“Pet Sematary,” continues the critical revival of Stephen King film adaptations, but fails to reach the heights of “It” and “1922.”
The movie begins with the Creed family— husband Louis Creed (Jason Clark), wife Rachel Creed (Amy Seimetz), daughter Elle Creed (Jete Laurence) and son Gabe Creed (Hugo Lavoie), moving from Boston to the small town of Ludlow, Maine. The house is idyllic and situated on fifty acres of pristine Maine wilderness, yet comes with a catch: there is a highway frequented by speeding, and often out of control, semis just off of their driveway.
Shortly after moving in, Rachel and Ellie explore the property and come across an unnerving procession of kids adorning paganistic animal masks disappearing into their backyard. The girls come to discover, from their neighbor, Jud Crandall (John Lithgow) that a pet cemetery, noticeably misspelled as “sematary,” is located on their property. Crandall explains that local kids have been using the “sematary” since he was a child, and from there a sense of dread grew.
The Creed family’s beloved cat, Church, falls victim to one of the portended semi trucks. Louis, a doctor by trade and someone who holds an admirably rationalistic interpretation of death, buries the cat with the help of Jud. They proceed to the “pet sematary,” until Jud has a change of heart and leads Louis to a supernatural burial ground. Church returns the next day to Louis’ astonishment, setting off a chain of events that leads to climax of knives and jump scares.
“Pet Sematary” suffers from an overabundance of jump scares, but manages to develop an unnerving atmosphere. This atmosphere continues nearly until the end, before coming undone by a predictable and mundane execution of its climax. The promise of the first two-thirds of the movie tragically deflates in a clumsy final act.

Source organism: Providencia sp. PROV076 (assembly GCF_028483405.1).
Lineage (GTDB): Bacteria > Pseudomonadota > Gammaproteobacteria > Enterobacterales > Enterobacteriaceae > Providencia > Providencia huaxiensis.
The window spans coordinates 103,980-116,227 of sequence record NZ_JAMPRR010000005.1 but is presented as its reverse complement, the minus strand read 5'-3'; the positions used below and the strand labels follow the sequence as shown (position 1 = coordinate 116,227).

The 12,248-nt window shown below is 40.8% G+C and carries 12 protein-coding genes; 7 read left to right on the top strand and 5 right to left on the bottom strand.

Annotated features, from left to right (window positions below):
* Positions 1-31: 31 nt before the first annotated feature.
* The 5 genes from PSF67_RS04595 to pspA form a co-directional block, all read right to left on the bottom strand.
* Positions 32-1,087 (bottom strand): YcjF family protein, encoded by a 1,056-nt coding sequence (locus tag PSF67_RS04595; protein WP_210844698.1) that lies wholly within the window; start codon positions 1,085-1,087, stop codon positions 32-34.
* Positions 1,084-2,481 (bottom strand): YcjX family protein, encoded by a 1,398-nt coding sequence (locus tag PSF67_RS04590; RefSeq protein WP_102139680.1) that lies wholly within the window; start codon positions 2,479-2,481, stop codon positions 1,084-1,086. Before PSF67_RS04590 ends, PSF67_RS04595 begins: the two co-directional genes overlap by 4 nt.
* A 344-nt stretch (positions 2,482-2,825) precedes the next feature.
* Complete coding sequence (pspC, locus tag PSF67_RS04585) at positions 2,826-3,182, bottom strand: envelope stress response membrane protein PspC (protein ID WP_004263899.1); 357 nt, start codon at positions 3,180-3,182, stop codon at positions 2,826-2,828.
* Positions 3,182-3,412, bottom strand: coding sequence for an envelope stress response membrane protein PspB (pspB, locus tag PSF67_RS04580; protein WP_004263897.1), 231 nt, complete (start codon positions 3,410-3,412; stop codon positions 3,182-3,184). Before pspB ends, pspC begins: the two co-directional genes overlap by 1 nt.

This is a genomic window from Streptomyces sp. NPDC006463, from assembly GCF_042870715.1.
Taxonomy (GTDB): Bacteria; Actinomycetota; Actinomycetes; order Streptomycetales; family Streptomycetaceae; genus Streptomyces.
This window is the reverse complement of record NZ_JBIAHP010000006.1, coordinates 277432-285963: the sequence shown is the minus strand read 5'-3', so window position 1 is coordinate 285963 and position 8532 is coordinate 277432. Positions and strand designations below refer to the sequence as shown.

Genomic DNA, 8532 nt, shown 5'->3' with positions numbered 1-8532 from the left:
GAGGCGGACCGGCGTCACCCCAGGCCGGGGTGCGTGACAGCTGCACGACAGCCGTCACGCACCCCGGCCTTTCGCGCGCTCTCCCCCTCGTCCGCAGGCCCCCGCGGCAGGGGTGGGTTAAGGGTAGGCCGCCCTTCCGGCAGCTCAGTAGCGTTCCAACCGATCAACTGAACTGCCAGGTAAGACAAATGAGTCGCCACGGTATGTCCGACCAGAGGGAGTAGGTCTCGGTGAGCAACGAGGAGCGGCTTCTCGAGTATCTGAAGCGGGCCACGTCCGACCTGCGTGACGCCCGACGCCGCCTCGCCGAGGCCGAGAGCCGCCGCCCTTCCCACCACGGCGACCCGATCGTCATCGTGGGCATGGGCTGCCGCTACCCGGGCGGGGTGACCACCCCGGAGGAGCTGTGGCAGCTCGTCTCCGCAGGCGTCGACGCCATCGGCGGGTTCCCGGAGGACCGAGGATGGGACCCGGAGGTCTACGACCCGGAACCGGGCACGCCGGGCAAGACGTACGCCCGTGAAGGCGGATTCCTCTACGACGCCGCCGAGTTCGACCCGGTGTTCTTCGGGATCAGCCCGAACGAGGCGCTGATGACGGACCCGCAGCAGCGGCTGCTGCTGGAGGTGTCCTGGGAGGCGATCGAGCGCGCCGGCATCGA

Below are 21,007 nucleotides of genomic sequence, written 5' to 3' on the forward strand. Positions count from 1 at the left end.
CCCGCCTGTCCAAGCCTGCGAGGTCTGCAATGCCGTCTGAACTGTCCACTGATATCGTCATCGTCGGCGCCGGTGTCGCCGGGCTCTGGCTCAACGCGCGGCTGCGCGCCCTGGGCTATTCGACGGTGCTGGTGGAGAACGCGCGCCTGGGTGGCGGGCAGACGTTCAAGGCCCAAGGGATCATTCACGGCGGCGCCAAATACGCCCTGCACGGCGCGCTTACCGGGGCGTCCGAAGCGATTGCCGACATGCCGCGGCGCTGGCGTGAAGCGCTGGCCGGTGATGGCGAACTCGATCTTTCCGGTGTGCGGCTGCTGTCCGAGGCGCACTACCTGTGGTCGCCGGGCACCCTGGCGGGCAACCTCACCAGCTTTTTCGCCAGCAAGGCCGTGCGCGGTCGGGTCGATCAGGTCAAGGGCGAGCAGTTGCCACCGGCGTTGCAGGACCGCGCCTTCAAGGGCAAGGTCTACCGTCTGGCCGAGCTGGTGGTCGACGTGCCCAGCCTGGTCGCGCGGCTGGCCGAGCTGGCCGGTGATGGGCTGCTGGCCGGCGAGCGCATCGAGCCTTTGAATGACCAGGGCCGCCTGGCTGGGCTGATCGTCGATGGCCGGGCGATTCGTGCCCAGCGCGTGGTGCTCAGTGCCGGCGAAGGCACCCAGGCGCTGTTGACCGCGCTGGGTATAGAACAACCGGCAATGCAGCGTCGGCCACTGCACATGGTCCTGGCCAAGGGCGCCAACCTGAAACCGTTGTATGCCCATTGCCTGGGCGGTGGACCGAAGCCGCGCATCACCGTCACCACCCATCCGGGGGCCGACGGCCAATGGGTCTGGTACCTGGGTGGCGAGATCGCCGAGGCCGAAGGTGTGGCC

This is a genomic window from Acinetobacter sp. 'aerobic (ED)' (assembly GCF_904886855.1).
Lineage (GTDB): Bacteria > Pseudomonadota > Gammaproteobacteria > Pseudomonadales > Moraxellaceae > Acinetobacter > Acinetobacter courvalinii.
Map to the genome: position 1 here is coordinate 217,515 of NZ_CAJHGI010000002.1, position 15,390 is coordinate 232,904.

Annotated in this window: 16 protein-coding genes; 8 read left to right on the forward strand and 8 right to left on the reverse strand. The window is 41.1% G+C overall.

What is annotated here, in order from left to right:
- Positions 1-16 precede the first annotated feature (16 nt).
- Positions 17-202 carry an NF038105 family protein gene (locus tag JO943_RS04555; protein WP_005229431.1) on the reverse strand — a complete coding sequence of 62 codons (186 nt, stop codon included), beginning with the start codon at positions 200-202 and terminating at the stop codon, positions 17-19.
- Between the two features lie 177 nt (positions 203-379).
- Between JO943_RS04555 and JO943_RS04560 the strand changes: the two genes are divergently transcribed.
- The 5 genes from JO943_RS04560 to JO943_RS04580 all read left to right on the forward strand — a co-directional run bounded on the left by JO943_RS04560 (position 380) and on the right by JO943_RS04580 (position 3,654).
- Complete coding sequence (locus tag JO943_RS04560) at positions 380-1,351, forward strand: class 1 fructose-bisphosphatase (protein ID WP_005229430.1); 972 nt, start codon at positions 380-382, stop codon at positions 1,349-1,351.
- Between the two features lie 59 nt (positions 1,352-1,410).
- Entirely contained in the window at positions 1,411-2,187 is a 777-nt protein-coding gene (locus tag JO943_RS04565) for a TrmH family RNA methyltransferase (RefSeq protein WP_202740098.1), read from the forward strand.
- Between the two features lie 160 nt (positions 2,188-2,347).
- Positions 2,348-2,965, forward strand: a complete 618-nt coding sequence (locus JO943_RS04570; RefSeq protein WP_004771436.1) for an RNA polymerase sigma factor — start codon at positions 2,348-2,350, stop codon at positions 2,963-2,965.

Jason Clark gives a competent performance as Louis Creed. The talent of Clark is wasted by the directors reluctance to develop Louis any further than a grieving father. The only character development that is on display is through Rachel Creed. We come to learn about her traumatic childhood and the motives of her actions in the movie. Seimetz gives a convincing and commanding performance, but is sparingly used.
John Lithgow is perfectly cast as a sincere, but misguided Jud Crandall. Lithgow is warm and empathetic, and can claim his performance as a late career highlight.
Kolsch and Widmyer’s adaptation, despite a few worthy scares, finds itself on the weaker end of Stephen King adaptations. It is often clumsy and loses King’s innate sense of developing dread through story.
The success of Andres Muschietti’s “It” and Zak Hilditch’s “1922” has renewed enthusiasm for Stephen King adaptations. Muschietti’s 2016 adaptation of “It,” was a phenomenon, beloved by both fans and critics. It benefited from Muschietti’s adept grasp of storytelling and memorable performances. This was followed by Hilditch’s critically well-received adaptation of “1922.” Kolsch and Widmyer’s “Pet Sematary,” continues the critical revival of Stephen King film adaptations, but fails to reach the heights of “It” and “1922.”
The renewed focus on the maestro of literary horror has been accompanied by a noticeable increase of quality in horror movies. The first wave of Stephen King adaptations boasts horror classics that include Brian De Palma’s iconic adaptation of “Carrie” and Stanley Kubrick’s idiosyncratic,“The Shining.” De Palma’s “Carrie” was by no means short of gore, but the startling imagery was elevated by De Palma’s investment into the abused girl.
We empathize with the abused and bullied Carrie White (Sissy Spacek), and when she finally loses control, instead of fear, we feel an overwhelming sense of pity for the girl. Kubrick drew the ire of Stephen King with his adaptation of “The Shining.” The adaptation often feels distant and cold, but the artistic talent on display overcomes the narrative shortcomings. Kubrick had no need for jump scares, rather the atmosphere that he slowly and confidently developed throughout the movie exploded into a memorable display of an unleashed Jack Nicholson.
“Pet Sematary” falls short of the superior Stephen King screen adaptations, but manages to hold its own as a passable entry into the horror genre. Hopefully, this is the low point of welcomed resurgence of Stephen King adaptations.
Justin Schatz is a freelance reporter and photographer for the Daily Lobo. He can be contacted by email at firstname.lastname@example.org or on Twitter @JustinSchatz10.